An example Marcus cites goes back to the days of the Second Intifada. One of Israel’s privately owned networks carried a live broadcast of a major soccer game being played by the Israeli national team. At some point in the game, a deadly suicide bombing ripped through an Israeli town. After switching over to live pictures from the scene of the bombing, network executives chose that the game was too great a money-generator to forfeit. They then made a highly criticized decision to carry both events live on split screen. “On one side, there were people carrying away dead bodies. On the other side, the soccer game,” Marcus recalls. “It was a big, big blunder. But it goes to show you that there is never an outward attempt by Israeli TV to defend Israel.”

The Second Intifada: ‘No one will mute the Palestinian voice’

In September 2000, then-Likud party delegate Ariel Sharon made the controversial visit to the mosque compound of the Temple Mount—deemed the third holiest site in Islam—with a 1,000-strong armed bodyguard entourage and claiming it was a march for peace. Waving Israeli flags, the move provoked anger among Palestinians who claimed it was an act of sheer incursion against the mosque. Protests erupted in East Jerusalem as well as in the West Bank and Gaza.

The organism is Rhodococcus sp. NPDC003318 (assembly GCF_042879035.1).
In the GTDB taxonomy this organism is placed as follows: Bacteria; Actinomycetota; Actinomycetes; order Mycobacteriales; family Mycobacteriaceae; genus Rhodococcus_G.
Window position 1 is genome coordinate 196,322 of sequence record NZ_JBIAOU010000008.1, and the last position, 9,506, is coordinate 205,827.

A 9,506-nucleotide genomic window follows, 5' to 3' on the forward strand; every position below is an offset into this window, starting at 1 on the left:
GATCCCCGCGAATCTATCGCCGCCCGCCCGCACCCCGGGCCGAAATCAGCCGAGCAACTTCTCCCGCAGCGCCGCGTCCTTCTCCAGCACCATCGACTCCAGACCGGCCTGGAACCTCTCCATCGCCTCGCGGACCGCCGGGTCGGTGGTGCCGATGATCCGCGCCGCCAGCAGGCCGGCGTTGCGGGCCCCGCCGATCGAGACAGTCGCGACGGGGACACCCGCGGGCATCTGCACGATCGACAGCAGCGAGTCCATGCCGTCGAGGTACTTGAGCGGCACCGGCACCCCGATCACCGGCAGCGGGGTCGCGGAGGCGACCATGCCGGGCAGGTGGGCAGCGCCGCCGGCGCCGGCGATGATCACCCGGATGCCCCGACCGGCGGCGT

Violence quickly escalated, marking the start of the Second Intifada. The state-owned Palestinian media quickly turned into a “tool in the struggle.” The PBC abandoned all regular programming, broadcasting minute-by-minute coverage of the conflict with Israel. (Israeli television maintained a regular schedule but would break in whenever there was a noteworthy attack.) Commercials were created bluntly calling for Palestinians of all ages to assume the role of freedom fighters for the homeland. Critics attacked the Palestinian media for broadcasting messages of terror. “It was a nonstop war atmosphere with 1-2-3 clips encouraging young kids to be shaheed (martyrs),” recalls Marcus.

“During the Intifada, television and radio became a tool for generating resistance and generating steadfastness facing very difficult times,” explained Shaath. “They became very militant … attempting to show the criminality of Israeli attacks, but to whom? The only ones who were watching the Palestinian broadcasts were the Palestinians.”